Of concern, up to 15% of adults with SSEH are suspected of having an alternative diagnosis, half of which are thought to be affected by an ischaemic incident for which anticoagulation therapy is considered or administered. The most common diagnoses that SSEH mimic are cerebro-vascular accidents (CVA), myocardial infarctions, spinal tumours and disc prolapses. Thus, clinicians should be aware of this condition and its ability to mimic alternative diagnoses, prior to considering anticoagulation therapy.
The diagnosis is easily confirmed on cross-sectional imaging, most commonly an MRI scan or CT myelogram. An MRI is preferential as it offers a clear localisation and cause of compression (Figure 1). In contrast to a CT which accurately localises compression but is less accurate in determining the underlying cause (Figure 2).
In adults most SSEH affect the cervico-thoracic region between C3 and T3. This is attributed to this region being the only area of the spinal canal with a compact continuous epidural venous network . These haematomas can be large and affect up to 28 spinal levels, with the average number of levels affected being 5.4 vertebral levels. Furthermore, although rare, multi-site haematomas can occur, therefore whole spine imaging is advocated.
The gold standard of treatment for patients with SSEH and neurological dysfunction is expeditious surgical decompression. However, in patients with no neurology or with improving neurology, non-operative treatment with close neurological monitoring is the treatment of choice. There is no evidence to support operative intervention based on the presence of back pain or the size of the haematoma, rather, neurological dysfunction guides the decision to operatively intervene. In patients with a bleeding tendency, systemic pro-coagulant therapy should also be used.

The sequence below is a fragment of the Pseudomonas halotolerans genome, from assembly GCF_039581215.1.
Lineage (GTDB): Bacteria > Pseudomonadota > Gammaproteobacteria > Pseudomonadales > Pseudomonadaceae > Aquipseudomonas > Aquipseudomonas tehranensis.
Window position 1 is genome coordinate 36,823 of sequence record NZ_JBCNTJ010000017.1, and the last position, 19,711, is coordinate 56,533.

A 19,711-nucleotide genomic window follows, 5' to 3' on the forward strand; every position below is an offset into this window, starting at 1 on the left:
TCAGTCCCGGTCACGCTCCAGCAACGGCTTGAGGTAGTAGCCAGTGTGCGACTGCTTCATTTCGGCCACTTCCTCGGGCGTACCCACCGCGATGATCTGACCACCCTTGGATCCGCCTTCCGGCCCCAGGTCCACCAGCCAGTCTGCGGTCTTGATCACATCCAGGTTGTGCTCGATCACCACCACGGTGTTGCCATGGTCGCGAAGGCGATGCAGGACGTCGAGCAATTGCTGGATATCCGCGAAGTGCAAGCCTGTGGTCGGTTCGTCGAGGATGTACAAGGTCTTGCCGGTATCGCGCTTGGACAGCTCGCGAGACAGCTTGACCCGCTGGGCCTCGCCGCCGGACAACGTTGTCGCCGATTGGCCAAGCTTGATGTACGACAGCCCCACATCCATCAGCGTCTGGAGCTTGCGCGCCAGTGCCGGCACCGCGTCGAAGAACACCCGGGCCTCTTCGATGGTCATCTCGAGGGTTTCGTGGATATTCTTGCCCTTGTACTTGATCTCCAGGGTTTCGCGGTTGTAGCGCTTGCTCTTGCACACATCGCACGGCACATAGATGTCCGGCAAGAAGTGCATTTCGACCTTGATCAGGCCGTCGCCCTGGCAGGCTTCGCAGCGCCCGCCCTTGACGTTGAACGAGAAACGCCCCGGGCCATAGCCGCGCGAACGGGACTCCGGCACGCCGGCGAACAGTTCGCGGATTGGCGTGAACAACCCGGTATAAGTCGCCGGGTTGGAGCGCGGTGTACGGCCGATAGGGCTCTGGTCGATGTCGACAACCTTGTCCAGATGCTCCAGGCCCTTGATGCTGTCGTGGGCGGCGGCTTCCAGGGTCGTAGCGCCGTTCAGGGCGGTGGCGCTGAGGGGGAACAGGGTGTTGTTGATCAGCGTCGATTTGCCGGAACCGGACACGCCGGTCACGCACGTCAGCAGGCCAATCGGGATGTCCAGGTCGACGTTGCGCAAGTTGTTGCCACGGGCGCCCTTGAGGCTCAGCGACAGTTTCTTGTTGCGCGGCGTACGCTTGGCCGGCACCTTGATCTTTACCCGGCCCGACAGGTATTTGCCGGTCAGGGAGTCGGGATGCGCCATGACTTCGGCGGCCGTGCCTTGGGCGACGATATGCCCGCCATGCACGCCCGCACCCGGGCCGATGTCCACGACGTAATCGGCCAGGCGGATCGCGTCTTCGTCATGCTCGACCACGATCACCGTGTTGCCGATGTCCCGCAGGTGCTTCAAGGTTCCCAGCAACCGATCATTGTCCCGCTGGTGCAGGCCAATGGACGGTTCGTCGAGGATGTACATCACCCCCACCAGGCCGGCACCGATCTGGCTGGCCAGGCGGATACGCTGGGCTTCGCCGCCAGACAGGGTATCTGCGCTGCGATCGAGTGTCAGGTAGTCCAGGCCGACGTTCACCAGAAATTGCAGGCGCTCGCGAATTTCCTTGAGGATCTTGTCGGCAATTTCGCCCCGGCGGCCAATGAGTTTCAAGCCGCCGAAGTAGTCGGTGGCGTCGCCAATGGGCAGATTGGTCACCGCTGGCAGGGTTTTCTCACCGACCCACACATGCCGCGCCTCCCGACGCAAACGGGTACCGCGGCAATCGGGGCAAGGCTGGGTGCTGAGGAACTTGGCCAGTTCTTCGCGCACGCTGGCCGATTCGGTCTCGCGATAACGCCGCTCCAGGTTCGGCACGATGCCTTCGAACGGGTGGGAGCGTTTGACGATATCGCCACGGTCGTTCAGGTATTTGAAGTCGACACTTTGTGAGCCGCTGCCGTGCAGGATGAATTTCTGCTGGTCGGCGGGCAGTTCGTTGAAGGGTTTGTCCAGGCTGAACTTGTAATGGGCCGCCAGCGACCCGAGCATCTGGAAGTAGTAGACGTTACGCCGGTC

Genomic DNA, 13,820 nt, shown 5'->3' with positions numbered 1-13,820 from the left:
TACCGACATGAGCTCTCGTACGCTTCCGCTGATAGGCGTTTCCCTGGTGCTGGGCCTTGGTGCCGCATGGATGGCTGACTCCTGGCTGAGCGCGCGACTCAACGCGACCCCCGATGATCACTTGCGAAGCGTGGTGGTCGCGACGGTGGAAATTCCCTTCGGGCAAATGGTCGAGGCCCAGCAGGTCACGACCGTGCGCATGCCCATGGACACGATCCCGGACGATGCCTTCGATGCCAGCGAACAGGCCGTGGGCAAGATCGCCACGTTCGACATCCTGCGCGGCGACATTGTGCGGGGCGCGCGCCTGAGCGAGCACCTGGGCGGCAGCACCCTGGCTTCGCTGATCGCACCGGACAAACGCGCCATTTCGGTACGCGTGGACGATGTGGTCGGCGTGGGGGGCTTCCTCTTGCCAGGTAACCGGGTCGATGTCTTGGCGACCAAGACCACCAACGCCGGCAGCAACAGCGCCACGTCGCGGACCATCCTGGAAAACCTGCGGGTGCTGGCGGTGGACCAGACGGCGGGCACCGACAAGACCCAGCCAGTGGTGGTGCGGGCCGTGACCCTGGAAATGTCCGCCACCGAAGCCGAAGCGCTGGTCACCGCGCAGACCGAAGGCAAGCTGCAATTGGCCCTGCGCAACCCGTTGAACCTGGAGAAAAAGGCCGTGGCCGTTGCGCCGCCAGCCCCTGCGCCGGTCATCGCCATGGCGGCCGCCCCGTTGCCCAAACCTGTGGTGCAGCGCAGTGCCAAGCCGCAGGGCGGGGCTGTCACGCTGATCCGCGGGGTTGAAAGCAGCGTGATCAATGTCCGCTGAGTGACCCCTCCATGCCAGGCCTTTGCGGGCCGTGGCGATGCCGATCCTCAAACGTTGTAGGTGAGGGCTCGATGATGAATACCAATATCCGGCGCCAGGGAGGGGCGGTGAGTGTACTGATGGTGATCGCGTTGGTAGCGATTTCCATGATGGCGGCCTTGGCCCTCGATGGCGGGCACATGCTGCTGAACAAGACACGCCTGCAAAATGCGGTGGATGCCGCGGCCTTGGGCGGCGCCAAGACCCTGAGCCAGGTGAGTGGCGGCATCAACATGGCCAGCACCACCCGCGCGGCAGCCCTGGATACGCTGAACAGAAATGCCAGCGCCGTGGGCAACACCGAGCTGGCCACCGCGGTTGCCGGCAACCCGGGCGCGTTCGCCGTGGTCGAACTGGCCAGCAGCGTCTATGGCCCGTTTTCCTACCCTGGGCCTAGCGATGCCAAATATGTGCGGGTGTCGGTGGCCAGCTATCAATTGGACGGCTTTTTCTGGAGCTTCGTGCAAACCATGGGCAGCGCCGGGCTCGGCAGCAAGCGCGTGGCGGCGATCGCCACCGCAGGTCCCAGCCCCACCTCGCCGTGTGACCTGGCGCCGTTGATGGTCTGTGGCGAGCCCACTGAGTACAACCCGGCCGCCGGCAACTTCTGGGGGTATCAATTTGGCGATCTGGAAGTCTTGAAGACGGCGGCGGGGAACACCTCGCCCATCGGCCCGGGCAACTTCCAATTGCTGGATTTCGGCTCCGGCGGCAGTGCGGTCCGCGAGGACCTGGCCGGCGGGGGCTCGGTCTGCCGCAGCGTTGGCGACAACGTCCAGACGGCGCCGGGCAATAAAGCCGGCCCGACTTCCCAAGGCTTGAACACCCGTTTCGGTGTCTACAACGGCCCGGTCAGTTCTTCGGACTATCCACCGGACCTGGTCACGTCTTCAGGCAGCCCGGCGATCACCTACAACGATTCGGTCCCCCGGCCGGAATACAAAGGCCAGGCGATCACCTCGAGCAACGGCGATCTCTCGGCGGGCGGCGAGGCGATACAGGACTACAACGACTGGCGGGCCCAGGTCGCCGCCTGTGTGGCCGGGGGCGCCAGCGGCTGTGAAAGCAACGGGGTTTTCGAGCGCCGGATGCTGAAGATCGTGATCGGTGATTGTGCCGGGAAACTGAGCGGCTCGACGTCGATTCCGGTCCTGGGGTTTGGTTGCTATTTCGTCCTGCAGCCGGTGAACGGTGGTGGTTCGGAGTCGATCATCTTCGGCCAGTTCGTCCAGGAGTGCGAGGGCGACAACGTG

With this approach to treatment, 85% of patients can be expected to make a complete or partial recovery . This recovery is usually rapid, but in some patients this may take a number of years, which results in a reported average time to recovery of 52.4 days . These outcomes are unrelated to patient age, sex, haematoma size or location.
According to the current literature, 5% of patients worsen their neurological function despite treatment and the mortality rate is 3.5% . The most common cause of death is cardiac disease rather than neurological dysfunction from SSEH.
Unlike in the general population, SSEH carry the additional concern for the well-being of the foetus. Thus, the goal of treatment is to restore normal neurological function to the mother, but with minimal risk to the foetus .
Like the general adult population, the treatment options include surgical decompression, but this carries surgical and anaesthetic risks; radiological aspiration with or without embolisation, but this too carries anaesthetic risks, rarely evacuates the haematoma completely, risks neuro-vascular injury and exposes the mother and foetus to radiation; or chemotherapy with steroids and/or coagulation therapy, but this fails to remove the compressive effects of the haematoma and requires systemic administration of the drug. Thus, the treatment approach is complex and requires consideration of both the mother and foetus.
3.1 Demographics and risk factors
In pregnancy, an increased blood volume and pressure predisposes to rupture of vascular walls and therefore SSEH . Thus, it is rare for SSEH to occur in the first trimester but the risk increases with the duration of pregnancy with an average gestational age of 34.3 weeks being reported in the literature . No cases have been reported during labour, although some have been reported in the days and weeks following delivery, which suggests that the pregnancy-induced dilation of epidural vessels, rather than the mechanical straining of labour, is the predominant cause of SSEH in pregnancy.
There does not appear to be a relationship between the gravid status and the risk of SSEH . Furthermore, most patients do not have any known risk factors, although pre-eclampsia has been reported in two cases. No pregnant patients with SSEH have been reported to be on anticoagulation therapy .
3.2 Clinical presentation